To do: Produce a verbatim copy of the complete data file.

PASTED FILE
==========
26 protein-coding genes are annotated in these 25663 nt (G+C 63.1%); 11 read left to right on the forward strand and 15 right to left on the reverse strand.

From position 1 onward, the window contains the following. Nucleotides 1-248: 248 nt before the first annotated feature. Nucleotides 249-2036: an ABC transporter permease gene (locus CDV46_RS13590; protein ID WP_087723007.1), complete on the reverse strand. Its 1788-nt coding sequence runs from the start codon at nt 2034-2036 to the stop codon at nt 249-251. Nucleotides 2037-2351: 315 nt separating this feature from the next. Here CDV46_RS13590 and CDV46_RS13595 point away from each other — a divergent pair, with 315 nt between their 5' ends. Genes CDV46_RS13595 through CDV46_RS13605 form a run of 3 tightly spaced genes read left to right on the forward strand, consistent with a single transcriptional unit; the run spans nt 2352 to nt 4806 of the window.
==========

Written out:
26 protein-coding genes are annotated in these 25663 nt (G+C 63.1%); 11 read left to right on the forward strand and 15 right to left on the reverse strand.

From position 1 onward, the window contains the following. Nucleotides 1-248: 248 nt before the first annotated feature. Nucleotides 249-2036: an ABC transporter permease gene (locus CDV46_RS13590; protein ID WP_087723007.1), complete on the reverse strand. Its 1788-nt coding sequence runs from the start codon at nt 2034-2036 to the stop codon at nt 249-251. Nucleotides 2037-2351: 315 nt separating this feature from the next. Here CDV46_RS13590 and CDV46_RS13595 point away from each other — a divergent pair, with 315 nt between their 5' ends. Genes CDV46_RS13595 through CDV46_RS13605 form a run of 3 tightly spaced genes read left to right on the forward strand, consistent with a single transcriptional unit; the run spans nt 2352 to nt 4806 of the window.